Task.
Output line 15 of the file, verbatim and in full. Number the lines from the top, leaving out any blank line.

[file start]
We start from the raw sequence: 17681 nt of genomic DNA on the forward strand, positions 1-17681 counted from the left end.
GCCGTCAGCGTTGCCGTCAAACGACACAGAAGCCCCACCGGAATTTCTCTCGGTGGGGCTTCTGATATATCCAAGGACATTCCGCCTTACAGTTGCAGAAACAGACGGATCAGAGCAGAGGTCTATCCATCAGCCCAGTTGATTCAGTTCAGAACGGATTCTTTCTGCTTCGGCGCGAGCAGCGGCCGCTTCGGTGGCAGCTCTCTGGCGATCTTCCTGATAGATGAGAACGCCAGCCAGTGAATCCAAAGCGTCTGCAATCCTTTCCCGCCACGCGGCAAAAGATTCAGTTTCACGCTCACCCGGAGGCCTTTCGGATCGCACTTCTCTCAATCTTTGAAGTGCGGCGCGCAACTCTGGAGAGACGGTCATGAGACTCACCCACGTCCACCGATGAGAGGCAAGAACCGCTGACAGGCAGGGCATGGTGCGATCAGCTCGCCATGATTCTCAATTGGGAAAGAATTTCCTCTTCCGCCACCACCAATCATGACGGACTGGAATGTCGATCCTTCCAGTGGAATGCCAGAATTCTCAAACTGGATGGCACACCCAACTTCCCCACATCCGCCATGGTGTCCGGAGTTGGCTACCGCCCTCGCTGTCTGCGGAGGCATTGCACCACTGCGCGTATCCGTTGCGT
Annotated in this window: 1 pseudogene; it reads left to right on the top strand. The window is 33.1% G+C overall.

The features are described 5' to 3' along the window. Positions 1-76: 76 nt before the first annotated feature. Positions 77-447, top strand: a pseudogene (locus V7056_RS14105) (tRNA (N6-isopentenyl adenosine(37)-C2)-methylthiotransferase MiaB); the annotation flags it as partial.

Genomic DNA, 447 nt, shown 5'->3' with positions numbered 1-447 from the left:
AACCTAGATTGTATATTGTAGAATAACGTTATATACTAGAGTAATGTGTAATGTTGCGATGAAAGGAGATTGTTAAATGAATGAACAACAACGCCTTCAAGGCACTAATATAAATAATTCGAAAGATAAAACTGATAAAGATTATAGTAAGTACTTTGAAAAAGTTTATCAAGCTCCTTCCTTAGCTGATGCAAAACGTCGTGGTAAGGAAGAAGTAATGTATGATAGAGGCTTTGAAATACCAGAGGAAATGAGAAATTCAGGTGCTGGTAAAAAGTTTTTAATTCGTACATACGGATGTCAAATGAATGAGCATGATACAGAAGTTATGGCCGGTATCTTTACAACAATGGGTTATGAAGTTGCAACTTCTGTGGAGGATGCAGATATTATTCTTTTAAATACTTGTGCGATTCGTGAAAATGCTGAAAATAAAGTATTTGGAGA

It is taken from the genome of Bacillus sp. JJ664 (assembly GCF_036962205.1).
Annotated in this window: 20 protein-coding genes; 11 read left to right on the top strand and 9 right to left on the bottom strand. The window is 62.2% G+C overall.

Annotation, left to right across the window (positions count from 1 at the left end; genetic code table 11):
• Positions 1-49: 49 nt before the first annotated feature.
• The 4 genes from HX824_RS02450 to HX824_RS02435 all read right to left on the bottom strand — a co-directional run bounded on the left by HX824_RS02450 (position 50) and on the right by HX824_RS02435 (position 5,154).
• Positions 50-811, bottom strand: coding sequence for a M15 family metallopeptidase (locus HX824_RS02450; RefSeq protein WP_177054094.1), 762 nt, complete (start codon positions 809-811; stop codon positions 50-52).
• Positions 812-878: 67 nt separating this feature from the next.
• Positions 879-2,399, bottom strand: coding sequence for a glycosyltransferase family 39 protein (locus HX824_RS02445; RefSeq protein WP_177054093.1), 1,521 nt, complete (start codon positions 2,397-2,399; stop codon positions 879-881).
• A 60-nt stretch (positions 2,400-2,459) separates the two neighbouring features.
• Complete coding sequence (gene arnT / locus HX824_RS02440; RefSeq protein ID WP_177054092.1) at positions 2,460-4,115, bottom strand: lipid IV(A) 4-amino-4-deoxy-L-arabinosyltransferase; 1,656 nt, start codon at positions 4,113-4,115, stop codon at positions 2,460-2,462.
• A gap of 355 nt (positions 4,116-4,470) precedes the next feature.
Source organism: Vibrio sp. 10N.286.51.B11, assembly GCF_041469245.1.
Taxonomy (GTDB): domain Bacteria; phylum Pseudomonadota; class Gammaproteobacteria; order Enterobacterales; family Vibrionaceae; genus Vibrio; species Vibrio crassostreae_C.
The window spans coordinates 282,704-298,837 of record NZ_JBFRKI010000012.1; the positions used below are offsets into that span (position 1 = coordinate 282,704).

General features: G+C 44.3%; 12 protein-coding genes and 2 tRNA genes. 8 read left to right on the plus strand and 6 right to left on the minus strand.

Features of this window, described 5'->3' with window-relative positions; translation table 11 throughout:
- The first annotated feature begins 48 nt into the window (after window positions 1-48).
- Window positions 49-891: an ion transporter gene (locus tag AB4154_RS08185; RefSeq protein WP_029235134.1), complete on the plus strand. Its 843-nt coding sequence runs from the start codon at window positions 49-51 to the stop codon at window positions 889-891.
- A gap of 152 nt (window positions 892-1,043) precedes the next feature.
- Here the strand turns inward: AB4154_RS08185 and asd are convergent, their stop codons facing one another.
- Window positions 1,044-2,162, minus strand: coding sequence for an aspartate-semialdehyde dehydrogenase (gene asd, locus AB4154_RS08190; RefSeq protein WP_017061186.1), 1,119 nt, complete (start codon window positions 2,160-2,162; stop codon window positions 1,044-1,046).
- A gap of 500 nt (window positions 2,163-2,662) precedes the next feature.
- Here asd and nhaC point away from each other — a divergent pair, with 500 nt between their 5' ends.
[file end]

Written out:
• A 60-nt stretch (positions 2,400-2,459) separates the two neighbouring features.